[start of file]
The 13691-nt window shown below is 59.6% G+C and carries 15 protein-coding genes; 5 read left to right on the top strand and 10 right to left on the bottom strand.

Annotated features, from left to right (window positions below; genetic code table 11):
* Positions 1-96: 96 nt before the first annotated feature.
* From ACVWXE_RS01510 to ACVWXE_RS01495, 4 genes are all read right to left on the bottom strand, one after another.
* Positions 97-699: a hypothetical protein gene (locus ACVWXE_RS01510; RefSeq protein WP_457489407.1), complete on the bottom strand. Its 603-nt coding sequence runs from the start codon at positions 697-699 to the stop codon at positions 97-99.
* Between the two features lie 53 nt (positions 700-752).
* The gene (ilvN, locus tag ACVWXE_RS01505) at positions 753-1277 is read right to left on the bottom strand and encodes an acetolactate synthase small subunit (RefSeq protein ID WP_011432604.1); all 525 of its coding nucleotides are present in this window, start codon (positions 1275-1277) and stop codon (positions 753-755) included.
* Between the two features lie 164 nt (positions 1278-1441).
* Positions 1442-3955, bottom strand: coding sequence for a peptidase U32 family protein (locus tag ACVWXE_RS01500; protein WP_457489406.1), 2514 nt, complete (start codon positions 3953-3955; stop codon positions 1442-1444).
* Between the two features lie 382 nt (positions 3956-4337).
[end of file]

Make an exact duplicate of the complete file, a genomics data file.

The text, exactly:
The 13691-nt window shown below is 59.6% G+C and carries 15 protein-coding genes; 5 read left to right on the top strand and 10 right to left on the bottom strand.

Annotated features, from left to right (window positions below; genetic code table 11):
* Positions 1-96: 96 nt before the first annotated feature.
* From ACVWXE_RS01510 to ACVWXE_RS01495, 4 genes are all read right to left on the bottom strand, one after another.
* Positions 97-699: a hypothetical protein gene (locus ACVWXE_RS01510; RefSeq protein WP_457489407.1), complete on the bottom strand. Its 603-nt coding sequence runs from the start codon at positions 697-699 to the stop codon at positions 97-99.
* Between the two features lie 53 nt (positions 700-752).
* The gene (ilvN, locus tag ACVWXE_RS01505) at positions 753-1277 is read right to left on the bottom strand and encodes an acetolactate synthase small subunit (RefSeq protein ID WP_011432604.1); all 525 of its coding nucleotides are present in this window, start codon (positions 1275-1277) and stop codon (positions 753-755) included.
* Between the two features lie 164 nt (positions 1278-1441).
* Positions 1442-3955, bottom strand: coding sequence for a peptidase U32 family protein (locus tag ACVWXE_RS01500; protein WP_457489406.1), 2514 nt, complete (start codon positions 3953-3955; stop codon positions 1442-1444).
* Between the two features lie 382 nt (positions 3956-4337).